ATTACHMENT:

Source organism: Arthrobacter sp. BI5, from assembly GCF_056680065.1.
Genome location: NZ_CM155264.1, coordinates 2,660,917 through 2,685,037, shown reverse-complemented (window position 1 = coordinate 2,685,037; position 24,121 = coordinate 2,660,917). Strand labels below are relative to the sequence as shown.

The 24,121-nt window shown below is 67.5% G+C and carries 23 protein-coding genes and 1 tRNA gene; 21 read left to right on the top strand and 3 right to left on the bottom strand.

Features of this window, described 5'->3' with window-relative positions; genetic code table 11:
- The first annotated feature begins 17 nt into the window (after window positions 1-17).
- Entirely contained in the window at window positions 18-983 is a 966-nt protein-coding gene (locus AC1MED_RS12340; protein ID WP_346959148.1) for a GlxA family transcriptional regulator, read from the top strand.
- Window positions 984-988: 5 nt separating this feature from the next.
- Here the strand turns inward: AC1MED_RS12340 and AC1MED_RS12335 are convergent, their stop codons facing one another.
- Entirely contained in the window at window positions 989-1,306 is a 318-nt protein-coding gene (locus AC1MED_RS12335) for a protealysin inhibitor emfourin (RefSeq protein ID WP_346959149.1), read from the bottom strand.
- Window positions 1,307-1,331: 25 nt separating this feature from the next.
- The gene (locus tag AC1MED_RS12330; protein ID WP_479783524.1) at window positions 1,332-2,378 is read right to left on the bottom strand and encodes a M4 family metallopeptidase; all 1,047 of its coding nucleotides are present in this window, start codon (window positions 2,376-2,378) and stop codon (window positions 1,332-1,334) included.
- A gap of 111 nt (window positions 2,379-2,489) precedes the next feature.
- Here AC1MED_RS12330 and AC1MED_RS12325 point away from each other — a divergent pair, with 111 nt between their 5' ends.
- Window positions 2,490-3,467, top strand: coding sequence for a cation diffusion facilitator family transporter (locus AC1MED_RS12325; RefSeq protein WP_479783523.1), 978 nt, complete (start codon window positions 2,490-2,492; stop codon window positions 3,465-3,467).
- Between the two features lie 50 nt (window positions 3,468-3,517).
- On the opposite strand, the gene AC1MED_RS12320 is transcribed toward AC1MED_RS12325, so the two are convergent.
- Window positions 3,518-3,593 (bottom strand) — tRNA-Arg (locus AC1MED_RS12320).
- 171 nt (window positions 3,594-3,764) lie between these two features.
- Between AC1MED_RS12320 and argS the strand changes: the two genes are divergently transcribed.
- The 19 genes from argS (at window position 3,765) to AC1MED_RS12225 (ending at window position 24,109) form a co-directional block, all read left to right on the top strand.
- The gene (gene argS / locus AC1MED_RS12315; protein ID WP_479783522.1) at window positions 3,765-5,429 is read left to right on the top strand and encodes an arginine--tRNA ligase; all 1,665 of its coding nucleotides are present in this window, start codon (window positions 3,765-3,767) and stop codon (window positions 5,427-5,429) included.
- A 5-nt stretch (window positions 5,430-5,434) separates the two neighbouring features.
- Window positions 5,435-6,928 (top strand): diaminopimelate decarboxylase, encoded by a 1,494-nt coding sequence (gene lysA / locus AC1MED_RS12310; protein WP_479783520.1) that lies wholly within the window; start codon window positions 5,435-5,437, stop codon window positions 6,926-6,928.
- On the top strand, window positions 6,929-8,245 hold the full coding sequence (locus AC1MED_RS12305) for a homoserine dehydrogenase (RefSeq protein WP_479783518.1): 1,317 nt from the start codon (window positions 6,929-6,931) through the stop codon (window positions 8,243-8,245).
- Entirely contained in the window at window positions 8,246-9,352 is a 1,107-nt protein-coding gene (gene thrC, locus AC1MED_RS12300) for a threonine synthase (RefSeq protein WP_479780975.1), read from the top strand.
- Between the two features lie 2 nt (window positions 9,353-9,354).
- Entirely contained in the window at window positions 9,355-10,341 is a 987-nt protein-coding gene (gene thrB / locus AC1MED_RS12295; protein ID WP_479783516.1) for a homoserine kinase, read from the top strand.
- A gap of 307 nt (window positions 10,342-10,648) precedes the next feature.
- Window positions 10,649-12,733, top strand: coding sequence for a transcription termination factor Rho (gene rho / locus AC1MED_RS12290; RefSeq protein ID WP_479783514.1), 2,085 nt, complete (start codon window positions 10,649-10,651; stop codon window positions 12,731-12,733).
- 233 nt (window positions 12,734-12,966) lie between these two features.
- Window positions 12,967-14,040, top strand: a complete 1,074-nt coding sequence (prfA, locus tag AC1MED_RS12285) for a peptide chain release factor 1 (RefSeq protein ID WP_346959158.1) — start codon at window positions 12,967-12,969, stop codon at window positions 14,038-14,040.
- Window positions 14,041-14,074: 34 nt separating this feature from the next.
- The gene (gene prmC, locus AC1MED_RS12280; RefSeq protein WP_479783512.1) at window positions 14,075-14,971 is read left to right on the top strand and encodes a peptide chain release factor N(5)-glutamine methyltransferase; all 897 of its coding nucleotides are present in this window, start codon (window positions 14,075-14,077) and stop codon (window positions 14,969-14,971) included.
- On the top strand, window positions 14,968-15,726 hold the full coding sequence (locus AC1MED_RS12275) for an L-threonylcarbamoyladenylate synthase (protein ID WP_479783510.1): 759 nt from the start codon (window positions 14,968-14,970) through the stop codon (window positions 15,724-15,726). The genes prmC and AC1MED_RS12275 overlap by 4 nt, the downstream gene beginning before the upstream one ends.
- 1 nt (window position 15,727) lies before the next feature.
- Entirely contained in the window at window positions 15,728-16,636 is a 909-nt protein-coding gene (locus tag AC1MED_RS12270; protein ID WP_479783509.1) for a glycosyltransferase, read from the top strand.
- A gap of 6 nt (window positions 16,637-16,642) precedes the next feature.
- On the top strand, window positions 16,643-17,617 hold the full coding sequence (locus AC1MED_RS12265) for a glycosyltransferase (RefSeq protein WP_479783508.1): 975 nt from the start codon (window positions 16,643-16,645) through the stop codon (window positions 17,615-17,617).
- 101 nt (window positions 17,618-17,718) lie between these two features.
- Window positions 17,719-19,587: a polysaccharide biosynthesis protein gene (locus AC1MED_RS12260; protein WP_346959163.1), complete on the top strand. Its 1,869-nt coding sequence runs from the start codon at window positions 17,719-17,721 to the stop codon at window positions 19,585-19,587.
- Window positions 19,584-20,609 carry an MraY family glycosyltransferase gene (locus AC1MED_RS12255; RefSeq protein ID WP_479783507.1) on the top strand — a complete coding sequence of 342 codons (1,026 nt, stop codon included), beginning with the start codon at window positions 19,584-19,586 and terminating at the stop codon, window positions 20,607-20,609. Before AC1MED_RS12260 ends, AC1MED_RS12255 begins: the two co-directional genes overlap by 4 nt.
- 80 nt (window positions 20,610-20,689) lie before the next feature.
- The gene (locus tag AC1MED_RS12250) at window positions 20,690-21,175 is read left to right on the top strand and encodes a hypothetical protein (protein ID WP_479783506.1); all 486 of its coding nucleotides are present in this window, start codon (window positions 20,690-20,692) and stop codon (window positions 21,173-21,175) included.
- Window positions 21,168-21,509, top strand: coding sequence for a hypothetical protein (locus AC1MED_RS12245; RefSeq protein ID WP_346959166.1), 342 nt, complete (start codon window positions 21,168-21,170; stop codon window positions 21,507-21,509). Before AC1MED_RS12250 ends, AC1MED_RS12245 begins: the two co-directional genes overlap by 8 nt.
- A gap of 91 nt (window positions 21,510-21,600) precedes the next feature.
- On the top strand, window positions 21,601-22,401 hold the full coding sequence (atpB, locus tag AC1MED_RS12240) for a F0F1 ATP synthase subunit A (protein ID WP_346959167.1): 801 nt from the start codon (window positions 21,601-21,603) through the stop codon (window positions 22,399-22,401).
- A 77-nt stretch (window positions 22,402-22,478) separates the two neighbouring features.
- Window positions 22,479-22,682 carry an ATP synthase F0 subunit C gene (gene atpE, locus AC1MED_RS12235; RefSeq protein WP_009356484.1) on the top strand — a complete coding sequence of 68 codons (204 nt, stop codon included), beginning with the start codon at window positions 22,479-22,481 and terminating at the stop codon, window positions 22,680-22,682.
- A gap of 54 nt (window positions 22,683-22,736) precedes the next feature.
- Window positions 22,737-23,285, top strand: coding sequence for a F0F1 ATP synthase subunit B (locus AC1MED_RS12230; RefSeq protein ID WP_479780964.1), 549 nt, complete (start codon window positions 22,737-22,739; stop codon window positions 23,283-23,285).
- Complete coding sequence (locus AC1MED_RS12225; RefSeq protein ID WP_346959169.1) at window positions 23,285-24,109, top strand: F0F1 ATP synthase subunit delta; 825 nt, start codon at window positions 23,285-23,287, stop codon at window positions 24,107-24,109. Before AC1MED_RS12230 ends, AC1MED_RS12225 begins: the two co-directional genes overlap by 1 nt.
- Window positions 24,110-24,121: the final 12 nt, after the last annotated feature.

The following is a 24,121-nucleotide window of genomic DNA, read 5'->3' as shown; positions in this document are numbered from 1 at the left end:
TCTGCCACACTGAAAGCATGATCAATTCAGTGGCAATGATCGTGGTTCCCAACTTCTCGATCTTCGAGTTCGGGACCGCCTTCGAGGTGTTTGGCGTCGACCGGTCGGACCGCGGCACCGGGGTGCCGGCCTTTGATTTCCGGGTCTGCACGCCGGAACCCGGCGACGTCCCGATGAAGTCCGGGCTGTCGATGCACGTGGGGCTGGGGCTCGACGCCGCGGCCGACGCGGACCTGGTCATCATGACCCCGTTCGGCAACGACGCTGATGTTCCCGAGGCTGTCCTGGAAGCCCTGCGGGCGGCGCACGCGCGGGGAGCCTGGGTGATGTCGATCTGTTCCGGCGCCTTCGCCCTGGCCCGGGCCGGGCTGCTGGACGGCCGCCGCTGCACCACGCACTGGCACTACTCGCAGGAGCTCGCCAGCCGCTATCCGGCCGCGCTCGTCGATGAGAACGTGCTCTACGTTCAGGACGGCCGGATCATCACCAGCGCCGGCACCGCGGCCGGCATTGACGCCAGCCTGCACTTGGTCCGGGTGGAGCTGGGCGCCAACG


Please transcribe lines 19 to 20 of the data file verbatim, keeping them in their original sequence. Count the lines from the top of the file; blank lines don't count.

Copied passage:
- Between AC1MED_RS12320 and argS the strand changes: the two genes are divergently transcribed.
- The 19 genes from argS (at window position 3,765) to AC1MED_RS12225 (ending at window position 24,109) form a co-directional block, all read left to right on the top strand.